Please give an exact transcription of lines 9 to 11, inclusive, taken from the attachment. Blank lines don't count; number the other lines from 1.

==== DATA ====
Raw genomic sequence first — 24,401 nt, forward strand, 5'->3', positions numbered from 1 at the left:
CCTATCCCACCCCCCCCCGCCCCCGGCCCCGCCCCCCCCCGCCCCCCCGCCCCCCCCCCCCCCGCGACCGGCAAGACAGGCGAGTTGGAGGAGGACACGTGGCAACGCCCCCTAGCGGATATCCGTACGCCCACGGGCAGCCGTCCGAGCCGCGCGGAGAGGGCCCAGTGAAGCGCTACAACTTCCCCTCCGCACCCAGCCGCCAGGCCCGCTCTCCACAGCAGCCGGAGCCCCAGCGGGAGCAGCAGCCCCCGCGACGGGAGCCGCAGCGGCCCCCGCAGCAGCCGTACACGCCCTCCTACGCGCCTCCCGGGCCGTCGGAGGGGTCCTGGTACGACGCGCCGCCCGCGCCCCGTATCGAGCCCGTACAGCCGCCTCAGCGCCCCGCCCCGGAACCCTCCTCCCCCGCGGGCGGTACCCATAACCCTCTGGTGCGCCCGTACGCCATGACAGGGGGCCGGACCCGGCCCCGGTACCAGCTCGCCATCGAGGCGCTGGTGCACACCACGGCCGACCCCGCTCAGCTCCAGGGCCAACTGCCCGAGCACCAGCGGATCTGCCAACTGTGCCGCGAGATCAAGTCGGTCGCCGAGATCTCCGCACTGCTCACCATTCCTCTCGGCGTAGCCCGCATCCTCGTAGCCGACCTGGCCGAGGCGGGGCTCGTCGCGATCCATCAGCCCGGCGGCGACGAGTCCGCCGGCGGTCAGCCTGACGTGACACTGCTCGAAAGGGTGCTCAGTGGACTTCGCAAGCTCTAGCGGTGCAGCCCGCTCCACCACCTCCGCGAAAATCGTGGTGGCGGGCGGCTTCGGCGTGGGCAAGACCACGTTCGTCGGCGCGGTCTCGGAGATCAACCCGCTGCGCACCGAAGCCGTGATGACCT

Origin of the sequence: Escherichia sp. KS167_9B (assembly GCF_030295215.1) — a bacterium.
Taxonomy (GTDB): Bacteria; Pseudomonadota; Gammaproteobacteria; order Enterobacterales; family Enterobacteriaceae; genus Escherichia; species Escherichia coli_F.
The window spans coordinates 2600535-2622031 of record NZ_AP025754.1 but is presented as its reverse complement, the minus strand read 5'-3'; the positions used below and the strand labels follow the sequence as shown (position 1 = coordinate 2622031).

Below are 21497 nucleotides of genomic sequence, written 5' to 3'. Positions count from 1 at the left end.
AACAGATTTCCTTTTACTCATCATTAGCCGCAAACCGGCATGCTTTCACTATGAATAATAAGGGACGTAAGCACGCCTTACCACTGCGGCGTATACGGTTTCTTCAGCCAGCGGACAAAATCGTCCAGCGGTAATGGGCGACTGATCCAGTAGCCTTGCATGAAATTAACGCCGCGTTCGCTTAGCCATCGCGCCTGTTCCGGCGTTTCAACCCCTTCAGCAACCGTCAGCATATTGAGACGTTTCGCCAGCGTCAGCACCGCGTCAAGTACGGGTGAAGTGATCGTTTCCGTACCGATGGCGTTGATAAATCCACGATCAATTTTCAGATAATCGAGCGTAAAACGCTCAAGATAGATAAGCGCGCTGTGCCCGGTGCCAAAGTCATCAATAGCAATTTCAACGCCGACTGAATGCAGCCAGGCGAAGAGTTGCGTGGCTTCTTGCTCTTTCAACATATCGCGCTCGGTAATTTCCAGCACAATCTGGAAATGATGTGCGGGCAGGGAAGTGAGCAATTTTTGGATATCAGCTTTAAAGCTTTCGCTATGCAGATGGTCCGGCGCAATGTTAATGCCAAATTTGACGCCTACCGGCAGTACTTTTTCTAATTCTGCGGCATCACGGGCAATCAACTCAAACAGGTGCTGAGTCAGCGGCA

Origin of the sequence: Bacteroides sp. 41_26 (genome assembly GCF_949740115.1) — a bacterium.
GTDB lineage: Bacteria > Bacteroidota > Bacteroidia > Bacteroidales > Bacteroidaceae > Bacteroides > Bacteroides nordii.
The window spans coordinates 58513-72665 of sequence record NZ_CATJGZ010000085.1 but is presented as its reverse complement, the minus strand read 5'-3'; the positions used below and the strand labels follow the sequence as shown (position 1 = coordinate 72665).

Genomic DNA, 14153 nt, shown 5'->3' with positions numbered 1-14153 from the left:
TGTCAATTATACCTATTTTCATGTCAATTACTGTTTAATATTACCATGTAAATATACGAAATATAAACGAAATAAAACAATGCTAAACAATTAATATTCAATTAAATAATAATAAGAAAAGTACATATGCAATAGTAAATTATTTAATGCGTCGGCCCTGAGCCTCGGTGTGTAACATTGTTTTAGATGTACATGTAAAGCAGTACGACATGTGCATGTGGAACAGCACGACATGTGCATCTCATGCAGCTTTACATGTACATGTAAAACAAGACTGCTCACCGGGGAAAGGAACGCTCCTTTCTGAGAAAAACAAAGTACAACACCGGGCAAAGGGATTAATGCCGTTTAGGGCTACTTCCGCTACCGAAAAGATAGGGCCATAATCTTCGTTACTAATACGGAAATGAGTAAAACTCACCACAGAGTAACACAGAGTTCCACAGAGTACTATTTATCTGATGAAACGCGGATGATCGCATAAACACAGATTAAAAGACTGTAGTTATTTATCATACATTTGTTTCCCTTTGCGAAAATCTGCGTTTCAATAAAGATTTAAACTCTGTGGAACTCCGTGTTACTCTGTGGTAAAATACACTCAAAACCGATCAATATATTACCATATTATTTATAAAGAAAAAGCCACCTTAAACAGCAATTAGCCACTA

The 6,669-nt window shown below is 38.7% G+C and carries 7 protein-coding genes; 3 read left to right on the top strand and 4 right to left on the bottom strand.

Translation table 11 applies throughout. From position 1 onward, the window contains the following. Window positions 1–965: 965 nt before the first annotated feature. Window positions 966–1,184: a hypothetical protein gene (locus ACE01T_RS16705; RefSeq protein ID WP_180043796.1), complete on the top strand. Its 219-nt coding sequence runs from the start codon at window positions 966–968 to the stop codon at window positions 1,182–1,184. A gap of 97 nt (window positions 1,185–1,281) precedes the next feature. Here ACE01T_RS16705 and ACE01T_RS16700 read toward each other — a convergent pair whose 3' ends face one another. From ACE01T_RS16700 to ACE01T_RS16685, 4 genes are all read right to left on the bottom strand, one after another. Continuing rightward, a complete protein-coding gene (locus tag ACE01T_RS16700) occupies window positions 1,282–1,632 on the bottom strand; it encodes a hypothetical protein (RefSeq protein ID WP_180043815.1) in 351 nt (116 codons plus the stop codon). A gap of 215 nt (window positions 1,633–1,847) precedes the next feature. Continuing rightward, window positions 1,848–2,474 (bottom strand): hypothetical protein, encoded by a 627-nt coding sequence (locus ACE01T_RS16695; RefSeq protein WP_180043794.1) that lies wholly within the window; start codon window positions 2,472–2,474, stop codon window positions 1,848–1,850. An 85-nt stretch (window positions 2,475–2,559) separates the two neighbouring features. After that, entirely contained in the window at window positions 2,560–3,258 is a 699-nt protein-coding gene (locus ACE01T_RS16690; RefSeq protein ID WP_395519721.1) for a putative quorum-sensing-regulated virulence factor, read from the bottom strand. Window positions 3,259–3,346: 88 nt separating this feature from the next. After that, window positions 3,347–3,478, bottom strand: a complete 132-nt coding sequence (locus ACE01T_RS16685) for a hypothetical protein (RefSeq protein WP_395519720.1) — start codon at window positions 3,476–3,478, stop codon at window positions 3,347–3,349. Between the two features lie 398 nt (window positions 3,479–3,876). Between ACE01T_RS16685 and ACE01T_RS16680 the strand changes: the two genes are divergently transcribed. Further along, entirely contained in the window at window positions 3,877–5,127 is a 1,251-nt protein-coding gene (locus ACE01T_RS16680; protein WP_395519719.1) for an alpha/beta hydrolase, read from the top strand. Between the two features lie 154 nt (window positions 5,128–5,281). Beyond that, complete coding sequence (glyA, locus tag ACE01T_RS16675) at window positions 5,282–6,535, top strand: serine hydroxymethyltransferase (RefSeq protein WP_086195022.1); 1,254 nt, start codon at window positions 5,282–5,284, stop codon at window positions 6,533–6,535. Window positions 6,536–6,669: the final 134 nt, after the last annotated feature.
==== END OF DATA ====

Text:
GTDB lineage: Bacteria > Bacteroidota > Bacteroidia > Bacteroidales > Bacteroidaceae > Bacteroides > Bacteroides nordii.
The window spans coordinates 58513-72665 of sequence record NZ_CATJGZ010000085.1 but is presented as its reverse complement, the minus strand read 5'-3'; the positions used below and the strand labels follow the sequence as shown (position 1 = coordinate 72665).

Genomic DNA, 14153 nt, shown 5'->3' with positions numbered 1-14153 from the left: